by Sam Collins | September 16, 2013 7:35 am
Friday was a quiet day on the exchanges, but modest advances capped the biggest weekly gain in more than eight months. The gain of just one week erased all of August’s losses as the market moved higher in advance of the Fed’s FOMC meeting.
Despite the market gains, retail sales rose 0.2% in August, which was less than expected. And, according to the University of Michigan’s consumer sentiment index, consumers are feeling less optimistic than in August.
At Friday’s close, the Dow Jones Industrial Average was up 75 points at 15,376, the S&P 500 rose 5 points to 1,688, and the Nasdaq gained 6 points at 3,722. The NYSE traded 564 million shares and the Nasdaq crossed 320 million. Advancers led decliners on both major exchanges by about 1.6-to-1.
The broad-based S&P 500 has reclaimed the initiative with a full week of closes above its 50-day moving average. The first support now rests at 1,676, and then the 50-day moving average at 1,673. It is trading in a resistance zone that tops at the July high of 1,708. Note the MACD buy signal.
The Dow industrials regained the high ground last week, too. The Dow put together a series of closes above its 50-day moving average, also with a MACD buy in force.
However gold, as represented by the SPDR Gold Shares (GLD), was crushed last week. It appeared that the metal was forming a double-top, but that buyers had an opportunity to mount a successful rush against it.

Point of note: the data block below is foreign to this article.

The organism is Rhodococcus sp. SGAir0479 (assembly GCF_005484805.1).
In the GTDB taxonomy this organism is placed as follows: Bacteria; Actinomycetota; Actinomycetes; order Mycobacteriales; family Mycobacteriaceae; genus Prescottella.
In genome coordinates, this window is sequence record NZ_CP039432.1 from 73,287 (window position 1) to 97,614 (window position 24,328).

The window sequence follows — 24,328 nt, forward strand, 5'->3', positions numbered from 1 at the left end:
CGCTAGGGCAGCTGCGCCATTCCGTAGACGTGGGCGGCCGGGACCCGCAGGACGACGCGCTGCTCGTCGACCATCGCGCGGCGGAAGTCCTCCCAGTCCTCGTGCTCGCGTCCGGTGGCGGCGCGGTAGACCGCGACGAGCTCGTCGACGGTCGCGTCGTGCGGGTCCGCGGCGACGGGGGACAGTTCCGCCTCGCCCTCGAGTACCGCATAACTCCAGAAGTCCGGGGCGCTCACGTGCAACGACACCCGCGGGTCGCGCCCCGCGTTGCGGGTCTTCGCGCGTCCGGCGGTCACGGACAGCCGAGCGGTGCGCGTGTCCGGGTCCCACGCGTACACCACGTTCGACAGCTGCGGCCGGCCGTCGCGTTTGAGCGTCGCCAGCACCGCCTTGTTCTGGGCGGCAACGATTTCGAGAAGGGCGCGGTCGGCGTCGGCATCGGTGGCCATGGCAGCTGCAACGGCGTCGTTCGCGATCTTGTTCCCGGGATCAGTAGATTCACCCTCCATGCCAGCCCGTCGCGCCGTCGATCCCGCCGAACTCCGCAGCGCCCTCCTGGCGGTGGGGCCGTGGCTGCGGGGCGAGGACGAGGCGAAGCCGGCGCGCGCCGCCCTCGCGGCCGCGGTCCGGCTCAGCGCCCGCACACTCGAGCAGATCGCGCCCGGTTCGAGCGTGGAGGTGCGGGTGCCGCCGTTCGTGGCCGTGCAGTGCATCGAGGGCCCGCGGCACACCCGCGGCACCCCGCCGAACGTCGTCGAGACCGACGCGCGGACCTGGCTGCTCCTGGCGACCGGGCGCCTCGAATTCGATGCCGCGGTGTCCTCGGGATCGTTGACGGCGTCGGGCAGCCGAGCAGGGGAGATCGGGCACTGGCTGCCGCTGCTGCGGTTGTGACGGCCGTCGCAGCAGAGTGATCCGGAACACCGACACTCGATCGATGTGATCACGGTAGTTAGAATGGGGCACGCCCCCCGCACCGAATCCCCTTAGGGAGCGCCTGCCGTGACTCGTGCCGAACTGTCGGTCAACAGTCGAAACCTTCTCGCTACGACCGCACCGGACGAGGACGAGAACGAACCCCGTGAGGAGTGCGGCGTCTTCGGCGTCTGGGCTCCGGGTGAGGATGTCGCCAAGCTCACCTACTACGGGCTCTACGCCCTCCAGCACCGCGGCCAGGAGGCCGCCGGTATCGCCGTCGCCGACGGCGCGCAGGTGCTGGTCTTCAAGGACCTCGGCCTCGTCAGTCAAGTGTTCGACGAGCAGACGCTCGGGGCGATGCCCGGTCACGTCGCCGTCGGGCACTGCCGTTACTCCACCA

But on Thursday, the futures took a severe blow when a single trader placed an order to sell 2,000 December contracts “at the market.” The contract plunged when bargain hunters failed to show up, and the metal closed down $44 an ounce at $1,321.
GLD recovered slightly on Friday, but the damage was done. Look for lower prices in precious metals.
Conclusion: As noted in Friday’s Daily Market Outlook, it is apparent that the long-awaited “correction” was no more than a less-than-5% pullback — pretty puny by historical standards.
The small-cap and mid-cap stocks have taken the lead, but today’s charts show that the big indices picked up momentum last week and are likely to break through their July highs.
That should not lead either traders or investors to venture into high P/E stocks or those that are trading more than 30% above their 200-day moving averages. No one is “guaranteeing success,” even with such a favorable technical picture before us.
Finally, the AAII Sentiment Survey for Sept.12 indicates that the public’s market sentiment is turning bullish. Bullish sentiment rose to 45.5%, which is the highest reading since July 11 at 48.9%. Since this is a contra-indicator, it also cautions against wild speculation at current levels.
To see a list of the companies reporting earnings today, click here.
For a list of this week’s economic reports due out, click here.
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